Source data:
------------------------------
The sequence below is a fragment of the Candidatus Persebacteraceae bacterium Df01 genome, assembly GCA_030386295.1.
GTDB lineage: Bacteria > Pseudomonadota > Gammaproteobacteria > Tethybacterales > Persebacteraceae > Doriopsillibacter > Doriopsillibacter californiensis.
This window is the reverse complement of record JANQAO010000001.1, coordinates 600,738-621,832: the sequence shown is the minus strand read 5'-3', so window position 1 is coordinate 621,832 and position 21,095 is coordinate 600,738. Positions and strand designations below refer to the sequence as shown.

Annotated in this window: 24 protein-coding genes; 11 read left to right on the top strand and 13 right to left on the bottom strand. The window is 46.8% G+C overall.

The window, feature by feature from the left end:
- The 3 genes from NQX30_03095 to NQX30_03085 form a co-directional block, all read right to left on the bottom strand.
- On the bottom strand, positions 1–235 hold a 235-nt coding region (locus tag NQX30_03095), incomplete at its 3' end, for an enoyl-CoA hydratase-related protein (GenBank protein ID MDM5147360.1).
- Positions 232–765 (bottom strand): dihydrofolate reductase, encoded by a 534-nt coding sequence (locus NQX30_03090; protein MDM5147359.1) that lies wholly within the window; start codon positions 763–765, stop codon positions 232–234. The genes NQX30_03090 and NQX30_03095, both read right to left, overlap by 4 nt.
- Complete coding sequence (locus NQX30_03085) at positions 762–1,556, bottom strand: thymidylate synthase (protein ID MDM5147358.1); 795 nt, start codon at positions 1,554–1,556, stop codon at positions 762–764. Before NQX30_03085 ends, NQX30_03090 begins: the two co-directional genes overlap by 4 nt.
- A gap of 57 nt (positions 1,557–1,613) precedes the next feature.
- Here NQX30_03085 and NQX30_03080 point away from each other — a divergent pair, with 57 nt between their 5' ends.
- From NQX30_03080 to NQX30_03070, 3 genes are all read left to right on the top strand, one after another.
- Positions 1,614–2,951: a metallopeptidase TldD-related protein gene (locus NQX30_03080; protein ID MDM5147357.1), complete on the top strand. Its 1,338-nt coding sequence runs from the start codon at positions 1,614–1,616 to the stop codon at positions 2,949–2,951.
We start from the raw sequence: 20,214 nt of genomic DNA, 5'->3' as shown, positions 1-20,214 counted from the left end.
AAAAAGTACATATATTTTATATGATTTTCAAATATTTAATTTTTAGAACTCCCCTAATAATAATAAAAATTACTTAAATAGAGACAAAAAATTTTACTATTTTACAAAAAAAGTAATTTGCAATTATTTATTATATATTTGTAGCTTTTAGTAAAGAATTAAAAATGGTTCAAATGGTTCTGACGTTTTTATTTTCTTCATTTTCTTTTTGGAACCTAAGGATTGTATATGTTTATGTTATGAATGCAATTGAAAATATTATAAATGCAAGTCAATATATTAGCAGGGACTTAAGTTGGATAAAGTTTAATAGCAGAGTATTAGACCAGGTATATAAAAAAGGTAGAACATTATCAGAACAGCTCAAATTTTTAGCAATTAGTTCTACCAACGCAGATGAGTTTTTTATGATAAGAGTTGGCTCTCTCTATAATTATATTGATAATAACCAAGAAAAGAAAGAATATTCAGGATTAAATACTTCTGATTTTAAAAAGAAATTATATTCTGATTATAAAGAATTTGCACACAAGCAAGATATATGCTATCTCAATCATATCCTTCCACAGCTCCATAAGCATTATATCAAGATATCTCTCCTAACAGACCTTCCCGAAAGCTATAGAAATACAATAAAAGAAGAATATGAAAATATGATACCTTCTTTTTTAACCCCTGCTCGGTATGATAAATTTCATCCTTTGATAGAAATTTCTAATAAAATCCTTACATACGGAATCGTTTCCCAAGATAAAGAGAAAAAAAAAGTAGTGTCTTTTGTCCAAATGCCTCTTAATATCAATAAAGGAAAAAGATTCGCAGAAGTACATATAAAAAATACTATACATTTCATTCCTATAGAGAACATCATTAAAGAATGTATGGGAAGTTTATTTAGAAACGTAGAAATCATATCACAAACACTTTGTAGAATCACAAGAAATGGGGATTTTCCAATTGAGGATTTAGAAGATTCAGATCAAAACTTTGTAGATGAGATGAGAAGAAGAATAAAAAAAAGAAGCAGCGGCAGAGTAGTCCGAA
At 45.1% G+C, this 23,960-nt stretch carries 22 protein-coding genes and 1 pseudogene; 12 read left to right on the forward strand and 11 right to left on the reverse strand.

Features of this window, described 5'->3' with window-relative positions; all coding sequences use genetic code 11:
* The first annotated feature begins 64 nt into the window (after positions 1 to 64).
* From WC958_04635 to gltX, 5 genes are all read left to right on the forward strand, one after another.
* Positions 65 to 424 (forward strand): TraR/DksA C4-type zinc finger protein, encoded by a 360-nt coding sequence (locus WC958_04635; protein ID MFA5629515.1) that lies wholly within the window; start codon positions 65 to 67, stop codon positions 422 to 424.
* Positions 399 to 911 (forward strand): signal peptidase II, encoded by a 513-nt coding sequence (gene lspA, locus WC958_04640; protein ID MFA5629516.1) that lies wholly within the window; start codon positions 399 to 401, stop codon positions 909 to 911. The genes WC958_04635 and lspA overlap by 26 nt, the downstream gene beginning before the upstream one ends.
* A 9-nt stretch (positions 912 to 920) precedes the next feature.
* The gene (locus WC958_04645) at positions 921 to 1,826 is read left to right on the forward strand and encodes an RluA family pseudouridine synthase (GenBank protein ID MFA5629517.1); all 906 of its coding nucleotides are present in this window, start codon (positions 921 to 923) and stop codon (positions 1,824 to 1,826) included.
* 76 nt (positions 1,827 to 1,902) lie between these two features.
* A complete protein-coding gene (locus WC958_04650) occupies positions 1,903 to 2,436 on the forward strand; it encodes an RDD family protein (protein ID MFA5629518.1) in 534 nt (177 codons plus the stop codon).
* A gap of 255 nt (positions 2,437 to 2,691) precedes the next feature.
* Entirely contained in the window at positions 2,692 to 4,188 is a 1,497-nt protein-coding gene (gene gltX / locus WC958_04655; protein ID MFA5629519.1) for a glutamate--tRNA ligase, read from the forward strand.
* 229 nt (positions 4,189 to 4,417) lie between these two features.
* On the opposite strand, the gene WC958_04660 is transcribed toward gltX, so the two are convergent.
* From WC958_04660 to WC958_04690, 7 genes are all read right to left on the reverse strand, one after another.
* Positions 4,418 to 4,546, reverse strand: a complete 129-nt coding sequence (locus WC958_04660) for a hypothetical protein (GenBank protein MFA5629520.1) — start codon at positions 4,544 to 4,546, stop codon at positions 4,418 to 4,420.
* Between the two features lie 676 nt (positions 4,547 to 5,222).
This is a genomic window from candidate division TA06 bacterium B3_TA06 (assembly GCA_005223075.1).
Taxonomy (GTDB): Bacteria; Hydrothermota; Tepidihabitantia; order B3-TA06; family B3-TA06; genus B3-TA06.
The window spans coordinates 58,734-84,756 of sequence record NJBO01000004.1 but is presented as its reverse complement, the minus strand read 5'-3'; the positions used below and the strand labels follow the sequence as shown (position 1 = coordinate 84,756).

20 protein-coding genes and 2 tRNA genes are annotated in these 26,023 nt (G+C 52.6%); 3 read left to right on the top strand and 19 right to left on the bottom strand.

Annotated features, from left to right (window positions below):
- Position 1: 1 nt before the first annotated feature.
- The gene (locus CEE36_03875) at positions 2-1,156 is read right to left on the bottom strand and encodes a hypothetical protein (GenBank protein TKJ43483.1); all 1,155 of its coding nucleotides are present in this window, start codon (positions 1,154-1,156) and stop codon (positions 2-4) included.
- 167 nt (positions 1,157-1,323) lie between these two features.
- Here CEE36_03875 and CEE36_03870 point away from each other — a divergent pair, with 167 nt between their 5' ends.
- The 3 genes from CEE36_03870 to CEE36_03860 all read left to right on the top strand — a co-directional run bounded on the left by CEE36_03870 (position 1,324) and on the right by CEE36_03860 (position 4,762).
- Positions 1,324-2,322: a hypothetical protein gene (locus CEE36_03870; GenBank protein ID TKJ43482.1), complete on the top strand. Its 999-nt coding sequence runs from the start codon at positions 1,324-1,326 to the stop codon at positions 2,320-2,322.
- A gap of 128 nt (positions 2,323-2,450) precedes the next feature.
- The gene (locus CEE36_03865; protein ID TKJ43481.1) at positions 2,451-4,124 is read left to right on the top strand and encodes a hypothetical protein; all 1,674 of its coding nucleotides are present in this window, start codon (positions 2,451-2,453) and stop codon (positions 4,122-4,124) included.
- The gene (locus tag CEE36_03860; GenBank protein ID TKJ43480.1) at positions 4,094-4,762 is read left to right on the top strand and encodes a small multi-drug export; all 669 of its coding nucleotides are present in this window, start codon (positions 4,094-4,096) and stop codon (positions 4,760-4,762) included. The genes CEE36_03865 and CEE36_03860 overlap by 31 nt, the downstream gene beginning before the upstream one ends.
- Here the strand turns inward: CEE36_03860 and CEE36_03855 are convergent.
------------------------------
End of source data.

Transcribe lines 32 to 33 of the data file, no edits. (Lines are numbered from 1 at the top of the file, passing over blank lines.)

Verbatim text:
* Between the two features lie 676 nt (positions 4,547 to 5,222).
This is a genomic window from candidate division TA06 bacterium B3_TA06 (assembly GCA_005223075.1).